YORK Opera’s charming spring production, Tales Of Love And Passion, has a second performance at the National Centre for Early Music, York, tonight at 7.30pm. Presented in English and in the round, this is opera up close and personal.

The festivities begin with excerpts from Mascagni’s Cavalleria Rusticana. Ione Cummings is a convincingly maudlin Santuzza, her velvety soprano doing real justice to the role. Hamish Brown is a confident Turiddu and his metallic tenor carries well in the small space. After a slightly precarious start, the chorus found their feet last night during the beautifully balanced Eastern Hymn.

The elegant simplicity of the stage and costume design makes for a smooth transition into William’s Hugh The Drover. Alex Davidson is superb in the title role, demonstrating a real understanding of the summery score. Annabel van Griethuysen captures the naivety of Mary with her bell-like soprano, though she would do well to resist straining at the top of her range.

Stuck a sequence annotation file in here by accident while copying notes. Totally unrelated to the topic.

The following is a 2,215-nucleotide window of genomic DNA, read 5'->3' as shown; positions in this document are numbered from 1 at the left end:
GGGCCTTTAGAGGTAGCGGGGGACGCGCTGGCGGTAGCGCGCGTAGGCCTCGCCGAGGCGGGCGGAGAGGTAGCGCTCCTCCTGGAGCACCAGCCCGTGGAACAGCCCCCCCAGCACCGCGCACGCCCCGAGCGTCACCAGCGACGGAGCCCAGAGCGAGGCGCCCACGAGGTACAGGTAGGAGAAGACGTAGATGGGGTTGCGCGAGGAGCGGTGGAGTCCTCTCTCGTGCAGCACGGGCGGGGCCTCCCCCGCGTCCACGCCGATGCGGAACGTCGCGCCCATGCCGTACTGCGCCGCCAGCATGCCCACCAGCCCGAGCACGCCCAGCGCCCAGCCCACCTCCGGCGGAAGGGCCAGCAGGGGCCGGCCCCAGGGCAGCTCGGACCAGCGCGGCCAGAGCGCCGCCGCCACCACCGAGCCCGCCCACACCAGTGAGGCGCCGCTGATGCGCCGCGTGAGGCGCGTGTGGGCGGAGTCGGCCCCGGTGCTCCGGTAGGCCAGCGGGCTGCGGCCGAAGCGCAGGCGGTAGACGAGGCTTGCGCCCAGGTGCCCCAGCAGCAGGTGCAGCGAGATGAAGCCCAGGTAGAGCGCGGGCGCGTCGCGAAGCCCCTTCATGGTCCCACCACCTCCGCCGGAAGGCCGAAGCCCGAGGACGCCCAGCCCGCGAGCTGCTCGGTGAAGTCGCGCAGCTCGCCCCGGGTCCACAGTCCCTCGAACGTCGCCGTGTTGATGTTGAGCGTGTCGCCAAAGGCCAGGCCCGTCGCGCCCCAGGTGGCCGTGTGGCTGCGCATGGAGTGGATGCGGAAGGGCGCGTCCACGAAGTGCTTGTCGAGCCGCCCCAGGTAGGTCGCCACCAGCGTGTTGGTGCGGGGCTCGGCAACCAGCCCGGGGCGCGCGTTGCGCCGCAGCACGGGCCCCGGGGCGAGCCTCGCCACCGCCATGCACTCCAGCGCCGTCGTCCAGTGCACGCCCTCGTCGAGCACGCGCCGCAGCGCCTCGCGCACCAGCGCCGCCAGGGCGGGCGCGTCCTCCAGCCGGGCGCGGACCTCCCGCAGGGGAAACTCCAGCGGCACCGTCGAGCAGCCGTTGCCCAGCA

Alex Holland is awkward but endearing as the protagonist of Tchaikovsky’s Eugene Onegin. Karl Reiff carries Lensky with conviction, but as a couple, he and Rebecca Smith (as Olga), are more convincing vocally than dramatically.

For the finale, we are transported to the Café Momus for Act Two of Puccini’s La Boheme. As Alcindoro, Steve Griffiths offers a comical buffer to Helen Eckersall’s wonderfully pantomimic courtesan Musetta. Impressive, too, is Ian Thomson-Smith’s assured Marcello.

Conducted with conviction by Alastair Jamieson, with accompaniment by James Sanderson and Tom Tozer, this high-spirited performance makes for an entertaining evening.

Review by Charlotte Armstrong